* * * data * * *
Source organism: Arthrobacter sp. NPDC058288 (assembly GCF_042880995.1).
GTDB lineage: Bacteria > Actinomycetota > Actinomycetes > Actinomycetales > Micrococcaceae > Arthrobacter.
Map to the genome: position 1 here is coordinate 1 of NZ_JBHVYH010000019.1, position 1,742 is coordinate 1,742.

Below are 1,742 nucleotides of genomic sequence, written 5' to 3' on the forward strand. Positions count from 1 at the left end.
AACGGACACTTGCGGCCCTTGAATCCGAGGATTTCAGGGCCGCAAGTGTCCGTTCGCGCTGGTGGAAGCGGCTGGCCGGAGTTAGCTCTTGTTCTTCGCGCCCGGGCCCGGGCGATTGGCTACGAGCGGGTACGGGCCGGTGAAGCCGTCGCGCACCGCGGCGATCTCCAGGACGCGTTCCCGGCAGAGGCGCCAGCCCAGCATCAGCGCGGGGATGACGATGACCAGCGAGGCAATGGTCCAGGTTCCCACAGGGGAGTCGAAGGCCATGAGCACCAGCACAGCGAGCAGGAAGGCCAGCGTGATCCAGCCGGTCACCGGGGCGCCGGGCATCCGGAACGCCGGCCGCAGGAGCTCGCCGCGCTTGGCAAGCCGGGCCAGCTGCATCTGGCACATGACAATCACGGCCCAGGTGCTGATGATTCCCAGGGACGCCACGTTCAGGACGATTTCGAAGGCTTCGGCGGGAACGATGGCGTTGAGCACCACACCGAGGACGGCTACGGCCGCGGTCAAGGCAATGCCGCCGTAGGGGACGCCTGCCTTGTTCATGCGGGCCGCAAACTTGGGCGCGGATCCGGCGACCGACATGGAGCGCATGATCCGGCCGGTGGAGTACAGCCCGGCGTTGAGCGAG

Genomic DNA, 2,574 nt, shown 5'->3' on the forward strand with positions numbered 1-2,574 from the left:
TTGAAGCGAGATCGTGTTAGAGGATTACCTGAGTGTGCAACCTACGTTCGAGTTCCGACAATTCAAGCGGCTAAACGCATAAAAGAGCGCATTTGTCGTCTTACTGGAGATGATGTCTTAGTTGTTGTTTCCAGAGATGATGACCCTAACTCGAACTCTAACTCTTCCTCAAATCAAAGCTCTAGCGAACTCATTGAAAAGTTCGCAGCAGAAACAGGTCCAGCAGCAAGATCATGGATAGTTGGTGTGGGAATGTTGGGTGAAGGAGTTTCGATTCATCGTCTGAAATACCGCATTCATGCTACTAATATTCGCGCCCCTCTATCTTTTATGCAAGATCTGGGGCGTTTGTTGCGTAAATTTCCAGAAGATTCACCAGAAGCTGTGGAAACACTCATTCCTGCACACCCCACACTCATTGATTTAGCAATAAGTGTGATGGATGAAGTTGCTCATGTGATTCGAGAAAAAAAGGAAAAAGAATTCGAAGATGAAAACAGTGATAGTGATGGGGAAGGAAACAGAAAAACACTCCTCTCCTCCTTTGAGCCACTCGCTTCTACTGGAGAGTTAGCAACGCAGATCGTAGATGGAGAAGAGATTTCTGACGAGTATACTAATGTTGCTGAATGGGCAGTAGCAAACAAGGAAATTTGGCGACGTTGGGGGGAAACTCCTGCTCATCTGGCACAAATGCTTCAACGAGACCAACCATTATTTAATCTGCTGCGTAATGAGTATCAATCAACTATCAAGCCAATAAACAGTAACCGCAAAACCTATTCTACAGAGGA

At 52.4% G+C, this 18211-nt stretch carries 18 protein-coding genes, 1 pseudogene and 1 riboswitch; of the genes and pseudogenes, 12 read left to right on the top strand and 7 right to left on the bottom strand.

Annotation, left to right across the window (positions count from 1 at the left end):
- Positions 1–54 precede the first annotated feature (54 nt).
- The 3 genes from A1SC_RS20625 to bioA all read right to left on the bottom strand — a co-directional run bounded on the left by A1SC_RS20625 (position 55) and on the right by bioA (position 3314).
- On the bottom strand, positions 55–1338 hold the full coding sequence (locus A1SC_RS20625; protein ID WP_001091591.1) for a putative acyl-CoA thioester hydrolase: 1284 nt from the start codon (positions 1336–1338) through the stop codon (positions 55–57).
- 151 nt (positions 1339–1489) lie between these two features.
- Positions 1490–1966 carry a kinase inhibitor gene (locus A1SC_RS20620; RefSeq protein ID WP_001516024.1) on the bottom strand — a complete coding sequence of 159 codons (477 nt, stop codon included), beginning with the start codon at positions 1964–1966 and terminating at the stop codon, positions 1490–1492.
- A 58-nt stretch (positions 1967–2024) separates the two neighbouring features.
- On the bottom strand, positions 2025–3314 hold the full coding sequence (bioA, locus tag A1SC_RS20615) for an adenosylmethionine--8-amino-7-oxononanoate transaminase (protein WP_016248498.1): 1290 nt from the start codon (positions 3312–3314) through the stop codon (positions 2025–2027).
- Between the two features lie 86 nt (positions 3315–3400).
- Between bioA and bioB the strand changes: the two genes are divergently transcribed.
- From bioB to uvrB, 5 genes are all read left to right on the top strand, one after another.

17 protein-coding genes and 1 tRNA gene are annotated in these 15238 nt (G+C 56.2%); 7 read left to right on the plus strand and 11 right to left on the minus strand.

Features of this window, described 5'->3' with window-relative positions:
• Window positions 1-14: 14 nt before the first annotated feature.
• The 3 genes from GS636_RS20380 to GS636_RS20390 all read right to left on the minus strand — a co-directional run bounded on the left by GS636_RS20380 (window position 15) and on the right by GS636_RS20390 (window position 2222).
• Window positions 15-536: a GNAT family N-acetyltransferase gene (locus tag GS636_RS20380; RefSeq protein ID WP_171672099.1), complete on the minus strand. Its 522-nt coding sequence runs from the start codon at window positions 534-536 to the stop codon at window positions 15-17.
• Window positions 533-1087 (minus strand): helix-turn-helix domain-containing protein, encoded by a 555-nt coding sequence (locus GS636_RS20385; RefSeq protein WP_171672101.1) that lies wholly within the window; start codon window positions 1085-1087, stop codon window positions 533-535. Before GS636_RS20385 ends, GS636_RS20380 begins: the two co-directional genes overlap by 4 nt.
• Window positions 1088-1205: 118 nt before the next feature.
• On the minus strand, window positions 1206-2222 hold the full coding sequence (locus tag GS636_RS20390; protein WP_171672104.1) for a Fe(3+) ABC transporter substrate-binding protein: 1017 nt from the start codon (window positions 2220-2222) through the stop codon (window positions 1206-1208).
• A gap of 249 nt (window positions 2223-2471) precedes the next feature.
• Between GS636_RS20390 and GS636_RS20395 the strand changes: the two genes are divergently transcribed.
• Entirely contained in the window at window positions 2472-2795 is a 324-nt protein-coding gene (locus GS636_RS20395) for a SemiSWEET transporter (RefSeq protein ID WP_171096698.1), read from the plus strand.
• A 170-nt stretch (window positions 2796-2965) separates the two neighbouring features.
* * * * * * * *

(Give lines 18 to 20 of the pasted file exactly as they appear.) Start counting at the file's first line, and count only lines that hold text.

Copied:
- Between bioA and bioB the strand changes: the two genes are divergently transcribed.
- From bioB to uvrB, 5 genes are all read left to right on the top strand, one after another.

17 protein-coding genes and 1 tRNA gene are annotated in these 15238 nt (G+C 56.2%); 7 read left to right on the plus strand and 11 right to left on the minus strand.